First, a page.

The Party, The Socialist Workers Party 1960-1988, Volume 1: The 60s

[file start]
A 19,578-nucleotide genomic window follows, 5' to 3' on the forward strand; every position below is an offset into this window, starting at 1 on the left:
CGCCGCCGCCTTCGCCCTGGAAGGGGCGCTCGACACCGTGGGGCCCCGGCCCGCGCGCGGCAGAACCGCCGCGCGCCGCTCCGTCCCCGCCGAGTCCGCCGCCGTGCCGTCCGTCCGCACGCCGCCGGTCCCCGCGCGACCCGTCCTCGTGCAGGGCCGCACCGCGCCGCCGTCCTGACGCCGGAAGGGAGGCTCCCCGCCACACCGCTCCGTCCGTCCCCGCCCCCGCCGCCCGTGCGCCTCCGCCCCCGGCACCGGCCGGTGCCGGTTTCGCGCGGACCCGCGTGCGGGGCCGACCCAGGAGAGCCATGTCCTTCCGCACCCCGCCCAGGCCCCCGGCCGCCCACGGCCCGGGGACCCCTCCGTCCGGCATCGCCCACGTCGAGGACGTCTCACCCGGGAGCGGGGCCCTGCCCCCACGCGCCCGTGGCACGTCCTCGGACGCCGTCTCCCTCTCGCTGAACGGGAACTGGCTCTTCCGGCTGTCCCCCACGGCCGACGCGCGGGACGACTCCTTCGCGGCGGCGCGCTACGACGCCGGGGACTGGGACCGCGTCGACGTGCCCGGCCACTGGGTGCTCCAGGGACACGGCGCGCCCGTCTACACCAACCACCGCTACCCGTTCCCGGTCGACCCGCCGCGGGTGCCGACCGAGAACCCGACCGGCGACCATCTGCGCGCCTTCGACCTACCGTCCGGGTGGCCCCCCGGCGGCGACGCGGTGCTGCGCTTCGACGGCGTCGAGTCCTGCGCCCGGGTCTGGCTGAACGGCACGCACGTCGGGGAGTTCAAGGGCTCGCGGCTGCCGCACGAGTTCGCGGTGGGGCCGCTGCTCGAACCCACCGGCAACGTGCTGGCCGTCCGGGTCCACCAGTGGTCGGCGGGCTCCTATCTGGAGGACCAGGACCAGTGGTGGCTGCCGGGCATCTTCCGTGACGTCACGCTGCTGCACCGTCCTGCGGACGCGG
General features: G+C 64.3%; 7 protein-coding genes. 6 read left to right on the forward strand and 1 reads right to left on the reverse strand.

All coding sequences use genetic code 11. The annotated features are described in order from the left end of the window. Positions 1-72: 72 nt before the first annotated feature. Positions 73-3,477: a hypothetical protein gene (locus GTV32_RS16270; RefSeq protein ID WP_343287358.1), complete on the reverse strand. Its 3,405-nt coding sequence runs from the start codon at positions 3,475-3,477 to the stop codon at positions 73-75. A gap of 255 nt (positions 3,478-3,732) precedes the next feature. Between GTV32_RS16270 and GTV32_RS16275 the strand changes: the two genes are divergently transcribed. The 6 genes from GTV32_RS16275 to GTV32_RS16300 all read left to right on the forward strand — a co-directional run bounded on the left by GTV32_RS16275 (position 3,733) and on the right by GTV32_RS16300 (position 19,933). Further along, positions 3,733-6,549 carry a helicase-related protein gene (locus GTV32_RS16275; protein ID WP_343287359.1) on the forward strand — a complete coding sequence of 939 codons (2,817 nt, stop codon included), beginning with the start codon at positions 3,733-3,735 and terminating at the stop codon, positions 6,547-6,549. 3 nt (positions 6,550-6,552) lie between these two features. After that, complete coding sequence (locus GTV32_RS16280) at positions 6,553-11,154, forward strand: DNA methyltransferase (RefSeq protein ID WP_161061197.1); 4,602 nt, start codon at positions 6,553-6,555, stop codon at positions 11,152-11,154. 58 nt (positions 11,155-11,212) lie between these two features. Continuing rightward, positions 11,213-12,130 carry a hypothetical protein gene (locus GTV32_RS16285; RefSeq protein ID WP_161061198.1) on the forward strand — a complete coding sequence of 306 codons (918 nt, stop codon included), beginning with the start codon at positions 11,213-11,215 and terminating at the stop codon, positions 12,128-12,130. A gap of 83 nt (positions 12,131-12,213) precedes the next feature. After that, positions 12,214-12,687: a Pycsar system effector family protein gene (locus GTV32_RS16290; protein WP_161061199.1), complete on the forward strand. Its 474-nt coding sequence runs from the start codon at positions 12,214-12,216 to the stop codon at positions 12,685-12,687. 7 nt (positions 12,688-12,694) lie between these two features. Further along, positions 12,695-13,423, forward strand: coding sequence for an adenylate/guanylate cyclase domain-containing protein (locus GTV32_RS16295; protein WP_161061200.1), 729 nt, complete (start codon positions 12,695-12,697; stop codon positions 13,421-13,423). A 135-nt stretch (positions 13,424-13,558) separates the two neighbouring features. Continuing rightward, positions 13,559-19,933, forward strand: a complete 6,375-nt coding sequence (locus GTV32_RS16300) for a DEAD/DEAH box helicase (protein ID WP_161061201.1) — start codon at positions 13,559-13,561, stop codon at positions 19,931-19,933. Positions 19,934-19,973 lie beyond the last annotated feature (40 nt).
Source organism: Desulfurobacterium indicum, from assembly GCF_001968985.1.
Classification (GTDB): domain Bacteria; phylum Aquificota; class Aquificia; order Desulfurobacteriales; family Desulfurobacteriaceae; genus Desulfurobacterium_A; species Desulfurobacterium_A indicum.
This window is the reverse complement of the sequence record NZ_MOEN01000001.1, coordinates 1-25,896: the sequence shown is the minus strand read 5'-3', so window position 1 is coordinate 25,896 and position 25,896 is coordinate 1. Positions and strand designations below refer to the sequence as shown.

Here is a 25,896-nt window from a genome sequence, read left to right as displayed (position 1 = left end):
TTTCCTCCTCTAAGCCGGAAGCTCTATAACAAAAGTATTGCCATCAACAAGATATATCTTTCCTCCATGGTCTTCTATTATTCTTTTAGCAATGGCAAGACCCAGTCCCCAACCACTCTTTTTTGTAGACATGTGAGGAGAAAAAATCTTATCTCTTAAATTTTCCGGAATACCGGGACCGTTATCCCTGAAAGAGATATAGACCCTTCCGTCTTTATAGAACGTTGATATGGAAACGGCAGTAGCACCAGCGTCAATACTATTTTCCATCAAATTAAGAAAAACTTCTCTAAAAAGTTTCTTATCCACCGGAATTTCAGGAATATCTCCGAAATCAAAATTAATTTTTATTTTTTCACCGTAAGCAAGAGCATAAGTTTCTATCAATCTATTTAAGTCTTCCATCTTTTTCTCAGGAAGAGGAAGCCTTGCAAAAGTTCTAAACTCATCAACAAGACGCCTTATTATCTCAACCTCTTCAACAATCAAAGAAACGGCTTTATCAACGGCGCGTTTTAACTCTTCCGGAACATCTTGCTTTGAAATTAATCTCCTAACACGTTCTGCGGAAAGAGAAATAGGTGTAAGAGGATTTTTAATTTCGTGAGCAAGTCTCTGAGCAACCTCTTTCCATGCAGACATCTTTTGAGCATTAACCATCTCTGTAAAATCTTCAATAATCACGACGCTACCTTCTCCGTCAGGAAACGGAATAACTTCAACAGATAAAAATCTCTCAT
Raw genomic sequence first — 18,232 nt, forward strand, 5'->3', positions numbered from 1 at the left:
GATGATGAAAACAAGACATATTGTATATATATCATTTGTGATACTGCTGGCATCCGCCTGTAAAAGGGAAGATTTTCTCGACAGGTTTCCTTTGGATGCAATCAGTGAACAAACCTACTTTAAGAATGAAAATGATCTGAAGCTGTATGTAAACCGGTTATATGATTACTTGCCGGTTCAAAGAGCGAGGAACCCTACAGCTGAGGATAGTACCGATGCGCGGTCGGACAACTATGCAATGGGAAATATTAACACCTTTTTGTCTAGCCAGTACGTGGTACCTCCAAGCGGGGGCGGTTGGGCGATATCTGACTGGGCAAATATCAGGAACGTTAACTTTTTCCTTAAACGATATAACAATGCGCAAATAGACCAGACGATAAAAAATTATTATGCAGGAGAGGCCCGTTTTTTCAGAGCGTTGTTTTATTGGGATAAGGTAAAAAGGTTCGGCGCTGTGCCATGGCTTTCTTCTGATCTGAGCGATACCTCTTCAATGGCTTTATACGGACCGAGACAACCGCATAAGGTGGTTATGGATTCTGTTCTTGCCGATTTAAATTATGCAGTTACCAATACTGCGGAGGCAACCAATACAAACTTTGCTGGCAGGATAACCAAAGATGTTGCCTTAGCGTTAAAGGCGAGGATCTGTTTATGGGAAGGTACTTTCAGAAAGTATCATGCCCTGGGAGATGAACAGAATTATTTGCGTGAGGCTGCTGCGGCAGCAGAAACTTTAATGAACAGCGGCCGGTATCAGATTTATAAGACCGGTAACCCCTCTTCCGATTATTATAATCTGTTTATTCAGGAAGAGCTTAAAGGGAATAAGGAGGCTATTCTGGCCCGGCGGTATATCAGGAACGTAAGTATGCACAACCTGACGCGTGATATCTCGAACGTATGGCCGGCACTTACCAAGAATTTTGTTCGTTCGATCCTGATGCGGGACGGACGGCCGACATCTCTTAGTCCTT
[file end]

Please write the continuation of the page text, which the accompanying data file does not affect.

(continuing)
Links International Journal of Socialist Renewal is sharing with its readers a downloadable PDF version of Barry Sheppard’s book The Party, The Socialist Workers Party 1960-1988, Volume 1: The 60s which was originally published in 2005 by Resistance Books. To order a hard copy version of the book, visit Resistance Books . Links will also be posting Volume 2 in the coming days